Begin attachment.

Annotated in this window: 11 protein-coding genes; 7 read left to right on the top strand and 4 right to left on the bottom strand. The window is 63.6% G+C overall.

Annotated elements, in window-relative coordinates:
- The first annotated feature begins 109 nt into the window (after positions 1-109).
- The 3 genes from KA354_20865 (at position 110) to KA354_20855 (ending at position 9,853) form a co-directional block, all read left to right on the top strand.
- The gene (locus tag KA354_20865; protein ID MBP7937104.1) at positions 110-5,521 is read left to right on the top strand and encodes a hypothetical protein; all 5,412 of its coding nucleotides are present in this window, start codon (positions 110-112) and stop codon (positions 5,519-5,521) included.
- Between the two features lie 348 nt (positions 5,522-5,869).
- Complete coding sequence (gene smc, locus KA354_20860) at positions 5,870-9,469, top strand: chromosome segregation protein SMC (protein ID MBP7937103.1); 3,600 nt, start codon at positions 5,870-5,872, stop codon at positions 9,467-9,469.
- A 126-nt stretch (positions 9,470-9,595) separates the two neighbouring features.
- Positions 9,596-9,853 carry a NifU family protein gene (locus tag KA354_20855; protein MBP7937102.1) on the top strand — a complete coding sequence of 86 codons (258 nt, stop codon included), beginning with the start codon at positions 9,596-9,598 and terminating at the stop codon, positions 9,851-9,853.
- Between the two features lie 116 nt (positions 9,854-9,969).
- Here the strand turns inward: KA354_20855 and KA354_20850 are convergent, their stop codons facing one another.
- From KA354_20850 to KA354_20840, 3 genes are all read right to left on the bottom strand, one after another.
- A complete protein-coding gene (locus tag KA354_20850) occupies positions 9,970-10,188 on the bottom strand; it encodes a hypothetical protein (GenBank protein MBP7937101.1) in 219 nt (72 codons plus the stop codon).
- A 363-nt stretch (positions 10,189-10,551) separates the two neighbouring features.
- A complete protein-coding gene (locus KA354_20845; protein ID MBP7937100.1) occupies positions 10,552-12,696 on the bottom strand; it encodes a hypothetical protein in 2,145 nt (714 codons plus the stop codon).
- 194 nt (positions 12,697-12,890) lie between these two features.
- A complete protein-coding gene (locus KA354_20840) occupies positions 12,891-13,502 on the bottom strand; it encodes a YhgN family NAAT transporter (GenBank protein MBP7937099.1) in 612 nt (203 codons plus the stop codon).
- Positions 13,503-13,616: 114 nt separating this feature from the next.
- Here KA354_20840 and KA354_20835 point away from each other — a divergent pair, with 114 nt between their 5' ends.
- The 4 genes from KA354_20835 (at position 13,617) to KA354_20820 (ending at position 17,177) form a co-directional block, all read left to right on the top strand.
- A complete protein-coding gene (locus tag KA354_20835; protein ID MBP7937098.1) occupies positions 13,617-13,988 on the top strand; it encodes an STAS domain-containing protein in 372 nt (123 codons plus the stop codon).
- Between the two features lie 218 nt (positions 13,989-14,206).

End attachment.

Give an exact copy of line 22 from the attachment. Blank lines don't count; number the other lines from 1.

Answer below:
- Between the two features lie 218 nt (positions 13,989-14,206).